\ By Valerie Maltais \
Four active Danforth residents have come together to form a new resident’s association that covers the area between Jackman Avenue to the west, Pape Avenue to the east and between Mortimer Avenue extending south to the Danforth.
The four founding members, Heather DeVeber, Ted Hanlan, Rupen Seoni and Roula Panagiotopoulos, say they had specific concerns about the community and some of the development that has taken place or been proposed and realized that there was no association that represents the interests of the residents within this boundary.
The Danforth Residents’ Association was officially recognized by the City of Toronto at the end of June 2018. The association is “interested in protecting and furthering the best interests of our neighbourhood by creating a well-informed community,” its website states.
Ms. Panagiotopoulos, the President and Chair of the association, said in an interview that its mission was developed based on “issues that unite us all,” in particular public safety, responsible development, transportation and environmental issues.
Panagiotopoulos made it clear that the association’s objective is not to oppose development but to ensure that the area develops in a way that respects the community. Its goal is to provide important updates and information about such issues and to ensure that the community’s needs and concerns are considered by policy makers.
The relief line that is planned at Pape Avenue will ensure that this area, which is already a destination strip with a vibrant stretch of cafés, restaurants, bars, and retail spaces, sees changes. The association regards that as generally positive for the community, she said, but has some concerns about the anticipated increase in density and the additional visitors that the area will experience as a result of this significant public transportation investment.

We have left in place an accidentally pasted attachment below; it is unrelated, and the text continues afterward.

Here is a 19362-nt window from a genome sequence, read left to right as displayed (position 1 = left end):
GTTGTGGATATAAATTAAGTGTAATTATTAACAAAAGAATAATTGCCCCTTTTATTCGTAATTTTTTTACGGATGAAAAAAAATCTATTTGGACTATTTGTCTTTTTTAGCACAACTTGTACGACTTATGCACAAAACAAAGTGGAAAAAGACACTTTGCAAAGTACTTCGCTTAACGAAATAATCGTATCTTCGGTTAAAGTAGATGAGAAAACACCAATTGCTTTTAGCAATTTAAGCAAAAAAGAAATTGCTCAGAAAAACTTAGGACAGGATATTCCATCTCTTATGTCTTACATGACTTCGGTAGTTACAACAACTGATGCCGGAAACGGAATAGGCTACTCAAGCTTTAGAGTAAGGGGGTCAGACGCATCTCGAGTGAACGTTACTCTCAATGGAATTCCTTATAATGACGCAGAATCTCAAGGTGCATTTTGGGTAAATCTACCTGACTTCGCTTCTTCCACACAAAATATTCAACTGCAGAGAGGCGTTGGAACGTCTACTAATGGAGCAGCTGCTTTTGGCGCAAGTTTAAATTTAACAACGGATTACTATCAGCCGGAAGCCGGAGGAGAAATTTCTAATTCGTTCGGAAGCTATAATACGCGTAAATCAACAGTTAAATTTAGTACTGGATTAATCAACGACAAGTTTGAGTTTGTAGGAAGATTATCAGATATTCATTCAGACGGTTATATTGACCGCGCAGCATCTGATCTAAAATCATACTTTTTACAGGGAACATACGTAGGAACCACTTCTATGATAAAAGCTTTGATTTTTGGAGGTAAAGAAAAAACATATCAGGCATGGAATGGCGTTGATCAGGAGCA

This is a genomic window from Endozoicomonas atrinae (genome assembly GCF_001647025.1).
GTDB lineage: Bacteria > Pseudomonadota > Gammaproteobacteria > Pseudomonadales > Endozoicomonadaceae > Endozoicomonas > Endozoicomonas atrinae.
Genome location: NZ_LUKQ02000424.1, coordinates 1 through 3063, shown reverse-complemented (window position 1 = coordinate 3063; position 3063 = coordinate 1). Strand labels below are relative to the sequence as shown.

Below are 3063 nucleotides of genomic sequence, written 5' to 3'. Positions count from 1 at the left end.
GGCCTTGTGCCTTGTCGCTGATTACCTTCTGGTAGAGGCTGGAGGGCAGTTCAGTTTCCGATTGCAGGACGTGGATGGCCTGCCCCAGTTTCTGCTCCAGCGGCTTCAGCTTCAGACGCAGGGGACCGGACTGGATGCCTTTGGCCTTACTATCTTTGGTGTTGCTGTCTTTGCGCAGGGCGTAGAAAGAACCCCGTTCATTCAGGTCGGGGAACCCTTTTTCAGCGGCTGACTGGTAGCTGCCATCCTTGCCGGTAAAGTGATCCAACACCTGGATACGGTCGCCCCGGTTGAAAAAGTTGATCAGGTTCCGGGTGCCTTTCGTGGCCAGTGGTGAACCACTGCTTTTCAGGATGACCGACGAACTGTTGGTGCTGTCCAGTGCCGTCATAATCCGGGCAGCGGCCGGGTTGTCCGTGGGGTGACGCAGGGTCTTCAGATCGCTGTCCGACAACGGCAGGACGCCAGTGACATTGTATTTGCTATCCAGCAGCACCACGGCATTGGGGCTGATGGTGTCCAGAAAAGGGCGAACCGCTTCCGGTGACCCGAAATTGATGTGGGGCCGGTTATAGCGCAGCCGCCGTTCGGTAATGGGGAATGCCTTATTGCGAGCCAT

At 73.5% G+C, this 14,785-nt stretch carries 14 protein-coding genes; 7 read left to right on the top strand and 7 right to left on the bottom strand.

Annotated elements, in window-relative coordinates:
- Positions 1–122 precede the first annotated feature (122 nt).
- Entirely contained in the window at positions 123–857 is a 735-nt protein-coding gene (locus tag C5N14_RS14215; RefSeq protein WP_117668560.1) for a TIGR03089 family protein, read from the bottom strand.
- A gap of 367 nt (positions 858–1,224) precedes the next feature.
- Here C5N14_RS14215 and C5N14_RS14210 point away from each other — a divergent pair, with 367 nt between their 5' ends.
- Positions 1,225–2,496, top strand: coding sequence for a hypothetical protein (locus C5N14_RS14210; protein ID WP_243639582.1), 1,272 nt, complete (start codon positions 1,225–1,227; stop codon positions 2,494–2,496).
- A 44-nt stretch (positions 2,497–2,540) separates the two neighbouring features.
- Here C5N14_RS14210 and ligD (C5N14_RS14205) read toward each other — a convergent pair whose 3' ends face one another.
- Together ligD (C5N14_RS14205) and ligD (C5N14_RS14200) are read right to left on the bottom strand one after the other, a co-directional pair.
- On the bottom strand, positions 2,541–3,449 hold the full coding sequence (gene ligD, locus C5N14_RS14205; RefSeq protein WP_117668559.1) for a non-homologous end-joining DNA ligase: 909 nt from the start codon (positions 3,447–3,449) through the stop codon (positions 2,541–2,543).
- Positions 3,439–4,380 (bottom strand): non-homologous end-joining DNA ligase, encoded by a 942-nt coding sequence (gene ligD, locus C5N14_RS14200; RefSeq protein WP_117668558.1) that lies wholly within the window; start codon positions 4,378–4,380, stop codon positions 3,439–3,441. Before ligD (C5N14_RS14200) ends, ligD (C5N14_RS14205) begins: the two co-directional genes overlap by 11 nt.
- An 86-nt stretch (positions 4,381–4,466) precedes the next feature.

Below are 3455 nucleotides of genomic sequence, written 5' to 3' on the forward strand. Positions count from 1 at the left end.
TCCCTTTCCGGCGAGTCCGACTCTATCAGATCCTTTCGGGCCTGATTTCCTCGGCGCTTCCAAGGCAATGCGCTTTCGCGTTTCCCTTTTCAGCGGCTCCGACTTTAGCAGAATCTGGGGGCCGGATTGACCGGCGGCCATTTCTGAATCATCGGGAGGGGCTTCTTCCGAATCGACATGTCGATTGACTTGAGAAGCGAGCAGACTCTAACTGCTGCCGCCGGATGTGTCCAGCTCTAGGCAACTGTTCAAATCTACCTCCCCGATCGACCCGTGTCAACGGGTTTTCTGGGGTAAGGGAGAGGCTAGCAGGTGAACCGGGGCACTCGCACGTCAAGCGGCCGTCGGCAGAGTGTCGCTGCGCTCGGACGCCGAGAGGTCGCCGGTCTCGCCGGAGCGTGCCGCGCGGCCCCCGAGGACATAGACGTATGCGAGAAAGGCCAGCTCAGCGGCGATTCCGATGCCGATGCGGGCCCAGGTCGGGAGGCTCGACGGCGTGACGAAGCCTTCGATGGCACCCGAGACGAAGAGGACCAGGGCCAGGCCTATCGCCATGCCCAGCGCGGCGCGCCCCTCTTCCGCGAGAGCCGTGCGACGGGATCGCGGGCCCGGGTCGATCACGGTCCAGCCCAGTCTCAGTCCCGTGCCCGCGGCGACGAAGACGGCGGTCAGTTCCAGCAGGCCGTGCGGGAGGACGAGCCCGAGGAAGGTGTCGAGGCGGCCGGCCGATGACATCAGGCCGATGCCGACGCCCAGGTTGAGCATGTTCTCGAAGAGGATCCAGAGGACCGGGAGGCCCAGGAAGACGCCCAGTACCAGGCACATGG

One specific concern about the influx of people is in regards to crime. With the violent shooting that occurred over the summer and the petty crime that the area is currently seeing, the association wants to work increase public safety. The details of how they would achieve this are still to be determined.
Asked about the group’s position on bike lanes, Panagiotopoulos indicated that a discussion will take place and that no stance has yet been formed on the city-wide push to increase safe cycling options. The area on the Danforth that the association represents is a major corridor in the City of Toronto Cycling Network Plan.
The organization is planning its inaugural meeting early in 2019. They hope to gain the support of the local politicians, Ward 14 Councillor Paula Fletcher and Member of Parliament, Julie Dabrusin.
For her part Ms. Dabrusin commented in a telephone interview that “it is always a great thing to see community advocacy” and that as part of the federal government’s review of a nation-wide consultation on a handgun ban, she will work with the group by keeping them informed and including them in the formal consultation process.
“I look forward to understanding what their specific needs are,” she said.
Ms. Fletcher did not return a call requesting an interview.
The group also plans on consulting with the Toronto Police Services and the local Business Improvement Association to advance their agenda, Panagiotopoulos said.
The Association’s near-term objective is to increase membership, the group president added. It is a not-for profit organization and there is currently no fee to join.
You can find more information on the association by visiting their website: www.danforthresidentsassociation.com.